Views on ethical conduct in occupational medicine practice can vary from country to country and even between occupational health practitioners. However, there are many areas of common agreement, and this is apparent on comparing guidance documents on ethics produced by several different organizations. The usefulness of these documents will depend in part on how aware practitioners are of their existence. A standardized questionnaire administered to 70 occupational physicians in the Netherlands, UK, and Singapore showed that there was a lack of awareness of guidance documents on ethics, even for publications from their own countries. Only five of the 70 respondents consulted an ethics document in the past year. In addition to publications, other avenues were used for advice on ethical issues. There was a difference in opinion between the physicians from Singapore and those from the two European countries on whether specific occupational health activities were ethical. These findings reinforce the need for international guidance on ethics to take into account differences in attitudes and practice between countries. On many issues there was no unanimity of opinion, even between occupational physicians from the same country. This may be an indication of the complexity of ethical matters, and provides a rationale for publishing guidance on ethics in occupational medicine.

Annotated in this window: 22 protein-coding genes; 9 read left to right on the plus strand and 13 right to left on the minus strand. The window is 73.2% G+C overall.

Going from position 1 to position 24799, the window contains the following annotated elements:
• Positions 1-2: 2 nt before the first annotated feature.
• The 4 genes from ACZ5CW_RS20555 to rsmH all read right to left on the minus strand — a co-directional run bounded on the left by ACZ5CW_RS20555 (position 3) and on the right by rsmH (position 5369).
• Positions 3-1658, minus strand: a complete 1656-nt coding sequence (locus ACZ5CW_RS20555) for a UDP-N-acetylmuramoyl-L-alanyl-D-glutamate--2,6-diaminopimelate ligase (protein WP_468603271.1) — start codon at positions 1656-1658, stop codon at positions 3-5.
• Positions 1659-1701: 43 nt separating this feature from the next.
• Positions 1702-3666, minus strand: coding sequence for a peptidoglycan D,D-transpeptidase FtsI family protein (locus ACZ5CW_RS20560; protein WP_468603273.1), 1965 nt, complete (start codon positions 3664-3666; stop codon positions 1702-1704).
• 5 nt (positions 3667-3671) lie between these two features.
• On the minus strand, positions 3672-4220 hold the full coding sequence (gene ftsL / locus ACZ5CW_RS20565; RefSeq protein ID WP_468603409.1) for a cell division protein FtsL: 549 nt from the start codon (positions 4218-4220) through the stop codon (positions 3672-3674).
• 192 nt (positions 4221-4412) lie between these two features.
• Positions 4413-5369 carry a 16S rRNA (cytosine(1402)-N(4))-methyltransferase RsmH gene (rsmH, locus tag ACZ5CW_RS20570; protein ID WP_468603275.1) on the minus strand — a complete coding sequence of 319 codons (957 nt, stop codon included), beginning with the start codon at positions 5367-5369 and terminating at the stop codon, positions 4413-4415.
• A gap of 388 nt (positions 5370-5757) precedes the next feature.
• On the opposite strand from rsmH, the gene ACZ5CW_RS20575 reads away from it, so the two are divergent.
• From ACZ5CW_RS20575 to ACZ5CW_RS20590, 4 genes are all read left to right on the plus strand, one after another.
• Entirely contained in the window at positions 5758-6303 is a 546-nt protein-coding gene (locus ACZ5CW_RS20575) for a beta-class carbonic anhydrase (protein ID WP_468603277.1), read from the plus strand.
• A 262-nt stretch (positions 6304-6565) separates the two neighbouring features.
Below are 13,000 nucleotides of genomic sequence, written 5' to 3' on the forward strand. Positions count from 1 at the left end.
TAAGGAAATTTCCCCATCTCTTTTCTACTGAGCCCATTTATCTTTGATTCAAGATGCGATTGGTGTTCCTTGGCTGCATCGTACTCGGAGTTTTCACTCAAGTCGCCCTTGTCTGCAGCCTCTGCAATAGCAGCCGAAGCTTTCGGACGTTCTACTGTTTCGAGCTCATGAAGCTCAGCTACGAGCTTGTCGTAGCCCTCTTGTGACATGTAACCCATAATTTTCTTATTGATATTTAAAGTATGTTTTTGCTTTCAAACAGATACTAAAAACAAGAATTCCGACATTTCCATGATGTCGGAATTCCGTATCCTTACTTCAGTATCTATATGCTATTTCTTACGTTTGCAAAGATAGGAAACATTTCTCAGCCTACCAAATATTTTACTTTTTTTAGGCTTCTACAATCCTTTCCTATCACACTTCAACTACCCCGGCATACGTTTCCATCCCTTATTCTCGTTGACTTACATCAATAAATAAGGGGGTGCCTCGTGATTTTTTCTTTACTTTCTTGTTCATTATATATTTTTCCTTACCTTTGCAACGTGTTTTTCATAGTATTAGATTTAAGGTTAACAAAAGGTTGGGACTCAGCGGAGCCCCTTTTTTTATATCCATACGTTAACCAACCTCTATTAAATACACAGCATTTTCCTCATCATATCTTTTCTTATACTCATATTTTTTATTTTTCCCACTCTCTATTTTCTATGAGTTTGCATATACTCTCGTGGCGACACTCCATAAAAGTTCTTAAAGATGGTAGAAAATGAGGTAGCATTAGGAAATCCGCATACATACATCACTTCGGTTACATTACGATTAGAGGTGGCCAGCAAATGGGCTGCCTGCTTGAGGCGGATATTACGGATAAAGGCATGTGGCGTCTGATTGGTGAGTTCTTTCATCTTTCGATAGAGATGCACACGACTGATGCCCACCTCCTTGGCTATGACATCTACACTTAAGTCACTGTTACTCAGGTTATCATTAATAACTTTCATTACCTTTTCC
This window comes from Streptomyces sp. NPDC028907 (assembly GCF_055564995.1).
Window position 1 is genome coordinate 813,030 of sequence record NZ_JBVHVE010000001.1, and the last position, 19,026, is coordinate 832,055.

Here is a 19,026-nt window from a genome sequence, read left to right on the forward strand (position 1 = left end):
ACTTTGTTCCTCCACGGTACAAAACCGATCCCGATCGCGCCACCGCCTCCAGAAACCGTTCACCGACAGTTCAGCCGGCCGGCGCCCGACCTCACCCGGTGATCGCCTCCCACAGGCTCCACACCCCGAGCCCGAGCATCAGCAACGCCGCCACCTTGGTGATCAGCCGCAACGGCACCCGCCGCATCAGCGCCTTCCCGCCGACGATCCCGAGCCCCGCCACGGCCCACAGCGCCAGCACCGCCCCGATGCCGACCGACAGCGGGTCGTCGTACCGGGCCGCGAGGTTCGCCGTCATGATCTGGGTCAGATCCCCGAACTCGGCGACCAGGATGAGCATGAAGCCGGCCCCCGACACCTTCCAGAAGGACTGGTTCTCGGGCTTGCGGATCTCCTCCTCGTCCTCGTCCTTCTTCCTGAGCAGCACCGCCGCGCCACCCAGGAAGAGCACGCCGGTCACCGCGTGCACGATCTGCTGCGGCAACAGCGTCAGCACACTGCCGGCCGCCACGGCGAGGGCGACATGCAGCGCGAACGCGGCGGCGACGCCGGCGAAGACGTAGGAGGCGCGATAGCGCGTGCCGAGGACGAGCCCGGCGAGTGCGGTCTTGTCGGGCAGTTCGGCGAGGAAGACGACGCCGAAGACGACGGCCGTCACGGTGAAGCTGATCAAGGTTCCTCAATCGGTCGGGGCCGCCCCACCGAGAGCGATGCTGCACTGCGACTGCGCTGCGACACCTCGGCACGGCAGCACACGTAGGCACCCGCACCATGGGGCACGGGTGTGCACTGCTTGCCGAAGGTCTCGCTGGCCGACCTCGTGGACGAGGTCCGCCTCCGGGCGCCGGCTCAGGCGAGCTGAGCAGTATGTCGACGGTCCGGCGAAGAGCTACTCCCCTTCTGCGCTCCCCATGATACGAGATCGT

- Disclosure of medical information
- Ethical clearance
- Guidance on ethics
ASJC Scopus subject areas
- Public Health, Environmental and Occupational Health